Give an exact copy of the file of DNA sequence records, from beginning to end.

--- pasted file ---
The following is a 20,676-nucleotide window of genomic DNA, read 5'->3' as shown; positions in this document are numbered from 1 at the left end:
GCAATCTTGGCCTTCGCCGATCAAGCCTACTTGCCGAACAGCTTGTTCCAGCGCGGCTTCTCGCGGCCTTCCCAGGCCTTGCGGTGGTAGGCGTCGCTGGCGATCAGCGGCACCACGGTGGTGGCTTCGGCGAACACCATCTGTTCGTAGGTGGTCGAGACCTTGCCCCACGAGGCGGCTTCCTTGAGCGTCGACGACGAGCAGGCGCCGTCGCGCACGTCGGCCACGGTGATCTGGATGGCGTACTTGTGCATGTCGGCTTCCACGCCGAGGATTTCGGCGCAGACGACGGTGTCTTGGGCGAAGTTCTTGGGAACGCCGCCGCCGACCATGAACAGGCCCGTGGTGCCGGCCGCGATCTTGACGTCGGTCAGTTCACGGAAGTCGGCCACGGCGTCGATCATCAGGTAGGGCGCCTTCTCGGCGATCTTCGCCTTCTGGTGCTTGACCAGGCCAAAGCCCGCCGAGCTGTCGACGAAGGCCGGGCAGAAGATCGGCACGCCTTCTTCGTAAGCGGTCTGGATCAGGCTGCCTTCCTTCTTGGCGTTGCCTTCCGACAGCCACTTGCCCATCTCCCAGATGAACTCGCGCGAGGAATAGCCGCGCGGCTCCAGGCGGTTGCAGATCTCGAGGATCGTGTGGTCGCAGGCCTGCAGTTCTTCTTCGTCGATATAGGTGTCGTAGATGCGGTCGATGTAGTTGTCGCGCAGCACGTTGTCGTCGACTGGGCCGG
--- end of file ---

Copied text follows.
The following is a 20,676-nucleotide window of genomic DNA, read 5'->3' as shown; positions in this document are numbered from 1 at the left end:
GCAATCTTGGCCTTCGCCGATCAAGCCTACTTGCCGAACAGCTTGTTCCAGCGCGGCTTCTCGCGGCCTTCCCAGGCCTTGCGGTGGTAGGCGTCGCTGGCGATCAGCGGCACCACGGTGGTGGCTTCGGCGAACACCATCTGTTCGTAGGTGGTCGAGACCTTGCCCCACGAGGCGGCTTCCTTGAGCGTCGACGACGAGCAGGCGCCGTCGCGCACGTCGGCCACGGTGATCTGGATGGCGTACTTGTGCATGTCGGCTTCCACGCCGAGGATTTCGGCGCAGACGACGGTGTCTTGGGCGAAGTTCTTGGGAACGCCGCCGCCGACCATGAACAGGCCCGTGGTGCCGGCCGCGATCTTGACGTCGGTCAGTTCACGGAAGTCGGCCACGGCGTCGATCATCAGGTAGGGCGCCTTCTCGGCGATCTTCGCCTTCTGGTGCTTGACCAGGCCAAAGCCCGCCGAGCTGTCGACGAAGGCCGGGCAGAAGATCGGCACGCCTTCTTCGTAAGCGGTCTGGATCAGGCTGCCTTCCTTCTTGGCGTTGCCTTCCGACAGCCACTTGCCCATCTCCCAGATGAACTCGCGCGAGGAATAGCCGCGCGGCTCCAGGCGGTTGCAGATCTCGAGGATCGTGTGGTCGCAGGCCTGCAGTTCTTCTTCGTCGATATAGGTGTCGTAGATGCGGTCGATGTAGTTGTCGCGCAGCACGTTGTCGTCGACTGGGCCGG